In many cases, GEST carts represent passengers’ first experience with electric vehicles, according to Harold Shepard, director of sales and operations for GEST Chicago.
“It kind of helps introduce people to electrification. And my favorite thing is that when people get in the vehicle, they’re like, ‘Oh, is it all electric? I’m like, ask me how much it costs to fill this thing. … Last time I charged it, 3 dollars and 56 cents,” Shepard said.
“We have to find a formula”
While GEST Chicago currently limits its operations to downtown and predominantly white neighborhoods on the north and near west sides of the city, there is certainly a desire to expand into less affluent communities with higher BIPOC populations, Shepard said.
“Let’s work with retirement homes and take them to Mariano’s [grocery store] or take them to the pharmacy, something to get the vehicles out [people] can see them and [we can] attract sponsors,” Shepard said.
Davis says the services can coexist with — rather than replace — existing modes of transport, but it will take time to work.
“We have to find a formula. Transport route mapping will depend on a variety of factors – it’s hard to predict exactly what the right model will look like. Suffice it to say, however, that it will be a combination of on-demand micro-transit, car-sharing, electric car, electric vehicle car-sharing, electric buses and trains.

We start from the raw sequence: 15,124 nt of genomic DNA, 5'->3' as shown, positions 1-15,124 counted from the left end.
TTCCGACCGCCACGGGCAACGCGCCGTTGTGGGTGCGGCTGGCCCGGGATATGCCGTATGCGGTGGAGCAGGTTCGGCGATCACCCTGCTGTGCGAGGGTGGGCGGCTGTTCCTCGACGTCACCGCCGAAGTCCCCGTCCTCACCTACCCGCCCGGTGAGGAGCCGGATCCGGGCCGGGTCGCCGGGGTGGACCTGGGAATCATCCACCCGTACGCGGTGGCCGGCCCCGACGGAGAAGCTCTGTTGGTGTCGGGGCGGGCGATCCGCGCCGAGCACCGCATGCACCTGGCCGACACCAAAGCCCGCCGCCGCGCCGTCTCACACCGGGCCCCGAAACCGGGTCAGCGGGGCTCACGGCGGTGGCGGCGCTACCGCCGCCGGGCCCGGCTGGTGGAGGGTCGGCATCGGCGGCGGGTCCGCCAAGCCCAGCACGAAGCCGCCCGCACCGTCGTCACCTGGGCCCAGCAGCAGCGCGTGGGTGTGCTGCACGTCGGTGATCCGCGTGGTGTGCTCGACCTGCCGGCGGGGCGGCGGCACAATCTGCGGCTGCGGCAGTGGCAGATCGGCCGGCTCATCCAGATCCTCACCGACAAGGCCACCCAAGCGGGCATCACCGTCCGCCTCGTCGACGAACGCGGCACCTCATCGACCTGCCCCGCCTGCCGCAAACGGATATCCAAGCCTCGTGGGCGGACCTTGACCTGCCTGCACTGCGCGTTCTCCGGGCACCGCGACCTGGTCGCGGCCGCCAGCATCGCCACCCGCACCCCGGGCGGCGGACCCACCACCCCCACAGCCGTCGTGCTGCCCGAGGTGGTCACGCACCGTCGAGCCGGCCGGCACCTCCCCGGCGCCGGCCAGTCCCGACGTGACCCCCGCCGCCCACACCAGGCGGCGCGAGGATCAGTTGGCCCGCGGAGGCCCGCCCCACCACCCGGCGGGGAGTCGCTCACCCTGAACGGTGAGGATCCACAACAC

Legacy transportation services like taxis – already threatened by ride-sharing services, may also see hyperlocal services like Jitney EV or GEST Chicago as a threat. But Shepard notes that their low-speed vehicles can’t get to the airport or cover long distances on the freeway, instead replacing the short trips that taxi drivers don’t like.
“Please don’t be mad at us. We are somehow helping you. Instead of you having to be the bar-to-bar destinations, we take care of that. So you’re welcome,” Shepard said.
Critics say that to some extent the promotion of personal electric vehicle ownership perpetuates car addiction and contributes to sprawl. The outer suburbs and suburbs of major cities reflect the tradition of white flight and intentional segregation in the mid-20e century. These post-World War II developments were often deliberately designed with little or no public transport available – the antithesis of just transition and increased equity.
Hyperlocal services could be a key factor in the ultimate goal of not just eliminating gas-powered vehicles, but reducing reliance on cars in the first place, Davis said.
“There is an economic benefit. … It increases consumer spending. It raises the standard of living. This can manifest itself in other ways to productivity and worker satisfaction, can reduce turnover. There are so many other variables at play, but it has to be an economic good to ease the transportation burden on the worker,” Davis said.